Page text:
Microsoft at Office 2.0
Office 2.0 Conference showcases Microsoft alternatives.
The Office 2.0 Conference in San Francisco in September aimed to inspire next-generation alternatives to Microsoft's behemoth Office productivity suite. But that didn't stop the Redmond-based software giant from having a quiet-but-palpable presence at the event.
Not that Microsoft stole the show. Microsoft Office was eclipsed by, among other things, a Web-based productivity application running on Apple iPhones and productivity apps that work on various social networks. The common theme: Enterprise developers must build more innovative applications that offer new ways to work with and share information.
Innovation Is Key
Etelos Systems Inc., a provider of Web-based productivity applications, made a splash with its on-demand, customizable, iPhone-based Web conference app. The company handed out iPhones to each of the 600 attendees at the conference, enabling them to access conference schedules, hotel maps and program updates, among other features. The iPhone software also allowed attendees to connect and share contact information, photos and messages during the conference.
Etelos CEO Danny Kolke suggests that developers should focus on individuals' work experience and not the applications. He typified the conference-wide wariness of the Redmond software giant.
"A focus on replicating what Microsoft or others are doing, and then putting that into a browser isn't Office 2.0," Kolke says. "That's the wrong vision; the key is innovation and doing it differently, redefining the work experience. The reason I use spreadsheets from Google is not because of advanced features, but because I can easily create and share them."
For its part, Microsoft is looking beyond Office. Richard McAniff, a vice president in Microsoft's Office Group, contends that the evolution of social networks will have a big impact on the enterprise. He points to Facebook, the young social network on which his company advertises, and with which Microsoft recently established a relationship to support Microsoft's developer division.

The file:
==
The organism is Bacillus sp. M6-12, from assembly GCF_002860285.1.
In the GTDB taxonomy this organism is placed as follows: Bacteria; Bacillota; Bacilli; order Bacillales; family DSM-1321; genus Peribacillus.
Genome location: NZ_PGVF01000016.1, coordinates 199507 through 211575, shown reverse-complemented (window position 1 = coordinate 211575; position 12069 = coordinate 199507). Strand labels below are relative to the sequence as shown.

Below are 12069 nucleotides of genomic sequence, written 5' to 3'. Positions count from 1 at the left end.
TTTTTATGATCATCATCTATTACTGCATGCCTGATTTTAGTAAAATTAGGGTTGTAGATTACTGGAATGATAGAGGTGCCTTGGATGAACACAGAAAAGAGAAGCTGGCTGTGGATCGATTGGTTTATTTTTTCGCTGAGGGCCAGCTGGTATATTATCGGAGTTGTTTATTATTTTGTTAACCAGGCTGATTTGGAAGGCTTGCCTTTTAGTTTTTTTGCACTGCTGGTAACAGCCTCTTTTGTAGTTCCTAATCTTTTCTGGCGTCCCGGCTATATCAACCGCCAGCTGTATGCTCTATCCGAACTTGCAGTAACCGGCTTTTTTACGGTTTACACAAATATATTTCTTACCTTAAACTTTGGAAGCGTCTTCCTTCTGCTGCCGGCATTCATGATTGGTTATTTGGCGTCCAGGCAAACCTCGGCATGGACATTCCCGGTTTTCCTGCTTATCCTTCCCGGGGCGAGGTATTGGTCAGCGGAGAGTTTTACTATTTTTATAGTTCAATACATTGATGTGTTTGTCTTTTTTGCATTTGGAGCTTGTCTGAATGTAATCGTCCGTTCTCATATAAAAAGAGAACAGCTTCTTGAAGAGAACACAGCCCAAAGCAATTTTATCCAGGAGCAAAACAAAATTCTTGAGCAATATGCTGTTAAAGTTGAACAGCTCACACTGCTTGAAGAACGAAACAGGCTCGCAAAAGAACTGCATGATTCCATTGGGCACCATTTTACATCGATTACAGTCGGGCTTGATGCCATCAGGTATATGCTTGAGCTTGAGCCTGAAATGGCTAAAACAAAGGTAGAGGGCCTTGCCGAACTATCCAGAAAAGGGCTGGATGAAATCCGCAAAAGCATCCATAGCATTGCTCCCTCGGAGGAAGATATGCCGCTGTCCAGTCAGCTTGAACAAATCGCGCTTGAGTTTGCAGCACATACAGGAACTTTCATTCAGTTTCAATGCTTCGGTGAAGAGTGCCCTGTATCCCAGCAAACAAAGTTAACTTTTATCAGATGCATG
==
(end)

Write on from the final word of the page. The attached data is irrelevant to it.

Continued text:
"Something like [Facebook] in combination with productivity tools could change the way people work," McAniff says. "Collaboration is critical for the enterprise and consumers. It's almost a given, but you have to look at how we could have a complete game-changer in what the workforce is doing, just as e-mail changed the way people worked, or search ... that's the way to think about Office 2.0 going forward. We believe it's an extremely fertile ground and clearly [an] area with tremendous opportunity and ability."
Despite the anti-Microsoft slant of the conference, McAniff insists he was comfortable at the event and believes much of what third parties are developing will complement work coming out of Redmond. "It's a tremendous opportunity," he says. "There are a lot of things that we're doing that are complementary to this stuff. It's all about making sure that people can interoperate with each other."
McAniff wasn't the only Microsoft attendee who turned heads at the conference. Brian Kennemer, a senior enterprise project management consultant at Microsoft, also raised some eyebrows. He told </li> that the most common question he'd been asked since arriving at the show was, "What are you doing here?"
"Microsoft didn't send me here to get my finger on the pulse of Web 2.0," Kennemer says. "I'm just a guy who spent the last 10 years doing nothing but deploying project management software."
How will Web 2.0 affect Microsoft's Project product? "I know that there are people inside that team who are looking seriously at Web 2.0," Kennemer says. "If you look at the evolution over the past few years, I think you'll see things in the Web client that reflect Web 2.0. It's a natural tendency now to move more and more features to the Web."